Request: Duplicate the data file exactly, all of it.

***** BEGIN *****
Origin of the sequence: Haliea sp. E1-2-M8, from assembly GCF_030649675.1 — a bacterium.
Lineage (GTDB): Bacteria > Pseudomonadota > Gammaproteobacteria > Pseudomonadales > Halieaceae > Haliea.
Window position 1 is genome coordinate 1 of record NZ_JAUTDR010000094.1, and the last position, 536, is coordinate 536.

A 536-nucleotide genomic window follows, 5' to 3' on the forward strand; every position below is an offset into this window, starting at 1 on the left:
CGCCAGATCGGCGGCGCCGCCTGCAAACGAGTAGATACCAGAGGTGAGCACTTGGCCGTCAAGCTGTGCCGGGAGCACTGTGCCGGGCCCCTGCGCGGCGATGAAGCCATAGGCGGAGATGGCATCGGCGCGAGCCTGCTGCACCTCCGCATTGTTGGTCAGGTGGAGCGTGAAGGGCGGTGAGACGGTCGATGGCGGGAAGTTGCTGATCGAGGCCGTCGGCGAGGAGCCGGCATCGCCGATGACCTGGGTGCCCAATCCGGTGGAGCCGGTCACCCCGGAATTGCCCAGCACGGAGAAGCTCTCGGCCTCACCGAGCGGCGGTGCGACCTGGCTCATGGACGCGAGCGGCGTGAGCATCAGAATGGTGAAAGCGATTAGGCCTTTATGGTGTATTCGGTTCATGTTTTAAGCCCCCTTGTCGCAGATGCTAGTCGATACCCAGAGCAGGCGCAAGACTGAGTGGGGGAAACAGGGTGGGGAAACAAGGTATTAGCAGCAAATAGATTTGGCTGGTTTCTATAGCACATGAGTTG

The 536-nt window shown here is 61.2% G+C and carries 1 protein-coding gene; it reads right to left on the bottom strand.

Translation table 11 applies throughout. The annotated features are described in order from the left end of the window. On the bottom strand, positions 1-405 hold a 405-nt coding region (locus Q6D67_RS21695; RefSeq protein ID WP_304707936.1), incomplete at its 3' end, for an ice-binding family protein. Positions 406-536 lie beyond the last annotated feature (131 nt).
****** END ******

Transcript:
Origin of the sequence: Haliea sp. E1-2-M8, from assembly GCF_030649675.1 — a bacterium.
Lineage (GTDB): Bacteria > Pseudomonadota > Gammaproteobacteria > Pseudomonadales > Halieaceae > Haliea.
Window position 1 is genome coordinate 1 of record NZ_JAUTDR010000094.1, and the last position, 536, is coordinate 536.

A 536-nucleotide genomic window follows, 5' to 3' on the forward strand; every position below is an offset into this window, starting at 1 on the left:
CGCCAGATCGGCGGCGCCGCCTGCAAACGAGTAGATACCAGAGGTGAGCACTTGGCCGTCAAGCTGTGCCGGGAGCACTGTGCCGGGCCCCTGCGCGGCGATGAAGCCATAGGCGGAGATGGCATCGGCGCGAGCCTGCTGCACCTCCGCATTGTTGGTCAGGTGGAGCGTGAAGGGCGGTGAGACGGTCGATGGCGGGAAGTTGCTGATCGAGGCCGTCGGCGAGGAGCCGGCATCGCCGATGACCTGGGTGCCCAATCCGGTGGAGCCGGTCACCCCGGAATTGCCCAGCACGGAGAAGCTCTCGGCCTCACCGAGCGGCGGTGCGACCTGGCTCATGGACGCGAGCGGCGTGAGCATCAGAATGGTGAAAGCGATTAGGCCTTTATGGTGTATTCGGTTCATGTTTTAAGCCCCCTTGTCGCAGATGCTAGTCGATACCCAGAGCAGGCGCAAGACTGAGTGGGGGAAACAGGGTGGGGAAACAAGGTATTAGCAGCAAATAGATTTGGCTGGTTTCTATAGCACATGAGTTG

The 536-nt window shown here is 61.2% G+C and carries 1 protein-coding gene; it reads right to left on the bottom strand.

Translation table 11 applies throughout. The annotated features are described in order from the left end of the window. On the bottom strand, positions 1-405 hold a 405-nt coding region (locus Q6D67_RS21695; RefSeq protein ID WP_304707936.1), incomplete at its 3' end, for an ice-binding family protein. Positions 406-536 lie beyond the last annotated feature (131 nt).